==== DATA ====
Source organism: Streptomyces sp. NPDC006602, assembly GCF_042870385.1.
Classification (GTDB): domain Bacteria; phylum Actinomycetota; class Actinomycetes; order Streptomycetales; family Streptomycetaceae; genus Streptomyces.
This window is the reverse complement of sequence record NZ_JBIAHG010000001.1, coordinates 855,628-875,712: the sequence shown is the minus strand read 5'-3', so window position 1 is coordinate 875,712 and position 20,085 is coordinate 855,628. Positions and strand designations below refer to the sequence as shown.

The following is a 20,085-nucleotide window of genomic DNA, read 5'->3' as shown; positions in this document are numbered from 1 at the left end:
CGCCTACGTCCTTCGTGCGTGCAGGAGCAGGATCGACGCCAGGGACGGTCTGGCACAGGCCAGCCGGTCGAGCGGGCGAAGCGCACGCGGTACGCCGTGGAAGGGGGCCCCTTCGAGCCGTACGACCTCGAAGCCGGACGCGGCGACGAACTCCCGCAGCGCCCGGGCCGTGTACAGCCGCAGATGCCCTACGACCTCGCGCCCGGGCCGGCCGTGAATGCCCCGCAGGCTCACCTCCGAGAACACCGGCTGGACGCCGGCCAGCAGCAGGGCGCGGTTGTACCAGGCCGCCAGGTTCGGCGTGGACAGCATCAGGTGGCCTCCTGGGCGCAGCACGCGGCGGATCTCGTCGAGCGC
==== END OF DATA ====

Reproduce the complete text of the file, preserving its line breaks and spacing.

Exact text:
Source organism: Streptomyces sp. NPDC006602, assembly GCF_042870385.1.
Classification (GTDB): domain Bacteria; phylum Actinomycetota; class Actinomycetes; order Streptomycetales; family Streptomycetaceae; genus Streptomyces.
This window is the reverse complement of sequence record NZ_JBIAHG010000001.1, coordinates 855,628-875,712: the sequence shown is the minus strand read 5'-3', so window position 1 is coordinate 875,712 and position 20,085 is coordinate 855,628. Positions and strand designations below refer to the sequence as shown.

The following is a 20,085-nucleotide window of genomic DNA, read 5'->3' as shown; positions in this document are numbered from 1 at the left end:
CGCCTACGTCCTTCGTGCGTGCAGGAGCAGGATCGACGCCAGGGACGGTCTGGCACAGGCCAGCCGGTCGAGCGGGCGAAGCGCACGCGGTACGCCGTGGAAGGGGGCCCCTTCGAGCCGTACGACCTCGAAGCCGGACGCGGCGACGAACTCCCGCAGCGCCCGGGCCGTGTACAGCCGCAGATGCCCTACGACCTCGCGCCCGGGCCGGCCGTGAATGCCCCGCAGGCTCACCTCCGAGAACACCGGCTGGACGCCGGCCAGCAGCAGGGCGCGGTTGTACCAGGCCGCCAGGTTCGGCGTGGACAGCATCAGGTGGCCTCCTGGGCGCAGCACGCGGCGGATCTCGTCGAGCGC